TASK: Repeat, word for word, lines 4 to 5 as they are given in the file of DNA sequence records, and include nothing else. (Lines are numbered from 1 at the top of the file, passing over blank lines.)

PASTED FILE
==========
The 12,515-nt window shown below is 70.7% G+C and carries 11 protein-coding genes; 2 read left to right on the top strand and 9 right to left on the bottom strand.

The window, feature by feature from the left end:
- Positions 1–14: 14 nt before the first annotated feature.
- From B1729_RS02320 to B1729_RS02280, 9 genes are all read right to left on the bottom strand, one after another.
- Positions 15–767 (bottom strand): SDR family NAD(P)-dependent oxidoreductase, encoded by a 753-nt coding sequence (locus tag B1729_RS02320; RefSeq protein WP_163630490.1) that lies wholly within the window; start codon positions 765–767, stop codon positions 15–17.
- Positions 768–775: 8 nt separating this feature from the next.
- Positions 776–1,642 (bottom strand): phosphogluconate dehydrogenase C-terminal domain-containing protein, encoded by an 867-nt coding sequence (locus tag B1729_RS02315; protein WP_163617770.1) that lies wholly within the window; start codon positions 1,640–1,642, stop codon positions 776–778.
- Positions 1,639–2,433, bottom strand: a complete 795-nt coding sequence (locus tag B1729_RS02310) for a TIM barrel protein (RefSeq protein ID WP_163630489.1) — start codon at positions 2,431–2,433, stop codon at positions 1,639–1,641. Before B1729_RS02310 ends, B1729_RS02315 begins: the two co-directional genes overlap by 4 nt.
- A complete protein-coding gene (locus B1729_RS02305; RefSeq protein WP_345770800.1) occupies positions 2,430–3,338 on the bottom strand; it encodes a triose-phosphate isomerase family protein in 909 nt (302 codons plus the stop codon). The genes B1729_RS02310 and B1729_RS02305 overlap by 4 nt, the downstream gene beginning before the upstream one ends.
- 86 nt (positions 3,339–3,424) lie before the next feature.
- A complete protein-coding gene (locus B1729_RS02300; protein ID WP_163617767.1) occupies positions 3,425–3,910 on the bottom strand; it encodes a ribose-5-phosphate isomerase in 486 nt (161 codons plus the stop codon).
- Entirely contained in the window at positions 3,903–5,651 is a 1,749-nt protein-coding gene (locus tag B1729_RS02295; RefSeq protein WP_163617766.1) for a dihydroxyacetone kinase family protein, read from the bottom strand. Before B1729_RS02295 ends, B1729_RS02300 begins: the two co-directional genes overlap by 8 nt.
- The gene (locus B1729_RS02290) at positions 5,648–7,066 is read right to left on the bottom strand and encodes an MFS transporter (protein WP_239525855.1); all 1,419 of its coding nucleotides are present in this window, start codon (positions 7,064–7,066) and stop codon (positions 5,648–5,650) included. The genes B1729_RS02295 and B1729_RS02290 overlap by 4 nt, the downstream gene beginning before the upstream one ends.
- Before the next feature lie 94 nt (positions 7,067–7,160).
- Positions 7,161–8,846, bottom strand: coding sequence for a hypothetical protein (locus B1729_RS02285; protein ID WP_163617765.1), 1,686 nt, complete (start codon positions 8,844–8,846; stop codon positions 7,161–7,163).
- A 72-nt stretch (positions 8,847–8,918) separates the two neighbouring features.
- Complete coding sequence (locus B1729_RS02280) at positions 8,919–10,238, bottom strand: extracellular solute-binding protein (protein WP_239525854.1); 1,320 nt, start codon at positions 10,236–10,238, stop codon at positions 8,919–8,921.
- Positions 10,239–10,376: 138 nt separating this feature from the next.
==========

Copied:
- From B1729_RS02320 to B1729_RS02280, 9 genes are all read right to left on the bottom strand, one after another.
- Positions 15–767 (bottom strand): SDR family NAD(P)-dependent oxidoreductase, encoded by a 753-nt coding sequence (locus tag B1729_RS02320; RefSeq protein WP_163630490.1) that lies wholly within the window; start codon positions 765–767, stop codon positions 15–17.